Referring now to FIGS. 2-4, a detailed description of the program that controls the functioning of the components shown in FIG. 1 will be given. Referring initially to FIG. 2, at the start the inquiry is made 50 whether a mail piece has arrived at the singulator. If the mail piece has not arrived, there is a return, but if it has, an ordinal number is assigned 52 that uniquely identifies such mail piece. These ordinal numbers are assigned in sequence in order to monitor or track each of the mail pieces. The size of each mail piece is then measured 54, and the dimensions are compared against the postal classification for dimensions. An inquiry is then made as to whether the mail piece conforms to the standard sizes 56. If the response is no, these dimensions, as well as the ordinal number of the particular mail piece, are delivered to a memory list 57 within the microcomputer's memory. After the determination or, if the piece is within the standard sizes allowed by the Post Office, the piece is then weighed and compared 58 against the postal mail classification for that type of mail. The type of mail will have been input by the operator through the keyboard or through the outside data source input 23. The inquiry is then made whether the weight falls within the postal classification 60. If not, then the weight and ordinal number of that particular mail piece is again stored within a memory list 57 for weights within the microcomputer. After the standard weight classification test, then a determination of readability is made 62. An inquiry is then made whether the mail piece is within OCR readability standards 64. Again, if it is not within the standards, this is recorded within the memory list 57 of the microprocessor. The mail piece is then passed on. A determination is then made relative to the optical character reading physical characteristics of the address block 66. More specifically, determination is made as to the contrast, the reflectivity, the print font types, and the like. Upon completion of the determination of the OCR characteristics, then an out of tolerance summary of the mail batch is made 68, and the percent of non-compliance of the mail pieces is stored in memory. It will be noted that one mail piece may have more than one parameter for which it is out of compliance, but because of the notation of the ordinal number for each mail piece, the total number of mail pieces out of compliance will be reported. This portion of the program completes the compliance for categorization.

The next part of the program is disclosed in FIG. 3 and deals with the mail deliverability and certification. The address block contents are first read 70. The last line of the address block is located 72, the last line being that line which has the city, state, and zip code. The zip code is then read 74. An inquiry is made whether the zip code can be found in the national zip+4 data base 76. If it cannot, then this is stored in the undeliverable memory list 78 within the microprocessor. An inquiry is then made as to whether the city and state match the zip code that is printed on the address line 80. If not, again this non-compliance is sent to the memory list 78. The next inquiry is whether there is a pre-printed postal bar code on the envelope 82. If not, this information is sent to a non-bar list memory in the microprocessor 84 so that the postal service may charge the mailer for not having the pre-printed bar code, but if there is, the pre-printed bar code is read 86. An inquiry is made as to whether the zip code and bar code match 88. If not, this information is stored within memory 78, but if so, then the mail piece is simply forwarded.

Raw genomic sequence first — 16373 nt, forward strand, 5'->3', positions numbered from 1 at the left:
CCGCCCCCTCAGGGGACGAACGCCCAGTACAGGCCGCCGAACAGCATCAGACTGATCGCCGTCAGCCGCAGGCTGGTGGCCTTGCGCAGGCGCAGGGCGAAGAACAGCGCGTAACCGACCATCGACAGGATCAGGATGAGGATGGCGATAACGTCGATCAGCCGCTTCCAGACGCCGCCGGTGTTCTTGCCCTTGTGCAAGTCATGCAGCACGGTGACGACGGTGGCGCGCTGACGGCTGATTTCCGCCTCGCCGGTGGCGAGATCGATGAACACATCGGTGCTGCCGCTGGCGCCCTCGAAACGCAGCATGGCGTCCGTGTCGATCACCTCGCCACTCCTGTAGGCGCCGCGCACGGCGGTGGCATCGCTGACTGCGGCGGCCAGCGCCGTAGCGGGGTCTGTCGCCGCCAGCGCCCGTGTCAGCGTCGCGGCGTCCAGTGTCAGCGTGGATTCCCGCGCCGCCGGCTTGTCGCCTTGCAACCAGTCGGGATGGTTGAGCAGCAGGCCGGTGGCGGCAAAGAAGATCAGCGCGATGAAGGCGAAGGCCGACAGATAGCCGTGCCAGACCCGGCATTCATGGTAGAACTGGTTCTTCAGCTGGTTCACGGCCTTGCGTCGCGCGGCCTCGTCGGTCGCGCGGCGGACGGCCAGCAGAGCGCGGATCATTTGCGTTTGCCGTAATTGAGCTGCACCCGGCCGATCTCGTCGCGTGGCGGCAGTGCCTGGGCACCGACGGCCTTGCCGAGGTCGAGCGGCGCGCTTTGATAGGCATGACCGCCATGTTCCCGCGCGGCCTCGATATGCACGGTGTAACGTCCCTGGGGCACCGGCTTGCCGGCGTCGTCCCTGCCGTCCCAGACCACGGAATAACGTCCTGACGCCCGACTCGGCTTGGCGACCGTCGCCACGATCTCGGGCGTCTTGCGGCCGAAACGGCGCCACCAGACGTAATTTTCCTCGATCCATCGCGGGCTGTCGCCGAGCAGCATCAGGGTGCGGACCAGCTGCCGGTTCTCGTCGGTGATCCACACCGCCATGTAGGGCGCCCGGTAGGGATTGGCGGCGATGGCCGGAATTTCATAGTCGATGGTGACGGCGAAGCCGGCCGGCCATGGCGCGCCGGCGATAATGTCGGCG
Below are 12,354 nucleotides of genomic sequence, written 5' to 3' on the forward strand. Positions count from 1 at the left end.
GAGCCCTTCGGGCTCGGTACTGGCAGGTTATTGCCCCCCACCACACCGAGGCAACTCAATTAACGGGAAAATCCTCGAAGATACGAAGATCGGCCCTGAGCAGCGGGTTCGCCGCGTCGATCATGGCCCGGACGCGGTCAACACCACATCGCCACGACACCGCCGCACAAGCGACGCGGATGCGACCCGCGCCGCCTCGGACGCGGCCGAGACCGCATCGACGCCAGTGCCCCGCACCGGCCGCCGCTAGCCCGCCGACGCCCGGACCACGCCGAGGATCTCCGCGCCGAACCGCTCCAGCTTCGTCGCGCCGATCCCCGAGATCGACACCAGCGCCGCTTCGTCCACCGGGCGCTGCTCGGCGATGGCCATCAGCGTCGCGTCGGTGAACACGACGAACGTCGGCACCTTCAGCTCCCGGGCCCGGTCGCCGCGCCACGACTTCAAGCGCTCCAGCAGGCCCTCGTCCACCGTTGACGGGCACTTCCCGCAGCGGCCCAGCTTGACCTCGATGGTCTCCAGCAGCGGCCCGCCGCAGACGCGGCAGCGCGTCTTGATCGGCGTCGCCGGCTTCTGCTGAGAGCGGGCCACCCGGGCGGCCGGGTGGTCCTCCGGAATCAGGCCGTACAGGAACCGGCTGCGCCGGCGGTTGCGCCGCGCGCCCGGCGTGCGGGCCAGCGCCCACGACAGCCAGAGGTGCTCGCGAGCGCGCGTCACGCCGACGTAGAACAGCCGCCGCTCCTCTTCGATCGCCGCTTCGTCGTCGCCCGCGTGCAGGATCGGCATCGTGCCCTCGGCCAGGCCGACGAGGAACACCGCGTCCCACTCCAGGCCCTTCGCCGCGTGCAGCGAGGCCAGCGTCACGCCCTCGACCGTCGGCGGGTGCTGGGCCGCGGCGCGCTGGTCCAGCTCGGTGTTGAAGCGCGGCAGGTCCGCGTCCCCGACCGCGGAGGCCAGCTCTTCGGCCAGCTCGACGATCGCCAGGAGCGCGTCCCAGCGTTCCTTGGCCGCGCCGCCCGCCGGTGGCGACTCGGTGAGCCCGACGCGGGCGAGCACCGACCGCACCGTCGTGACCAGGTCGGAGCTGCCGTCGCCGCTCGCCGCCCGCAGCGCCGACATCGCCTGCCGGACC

After all the information has been obtained from the mail pieces 12, the summarization of such data takes place as is described in FIG. 4. A summarization is first made as to the mail category with regard to compliance with sizes, class of mail, weights and the like in conjunction with the non-compliance lists 100. After this summarization is made, a comparison is made 102 with the summary data on the statement sheet that accompanies the batch of mail and which has been entered into the microcomputer 20 through the keyboard by the operator or outside source 23. A determination is then made of the variation from the statement sheet 104. Following this, quality characteristics report is made which includes such things as readability 106. After such report is made, a determination is made as to the correct amount of postage 108. As indicated, the amount of postage will be determined by whether there is OCR readable address blocks, zip codes, wrong weights for a statistical class, outsized envelopes and the like. This information will then be included in the report that is prepared following the completion of the summarization.

Thus, what has been shown and described is an apparatus and method for categorizing and certifying mail whereby the Post Office is able to process mail more efficiently and quickly.

* * * * *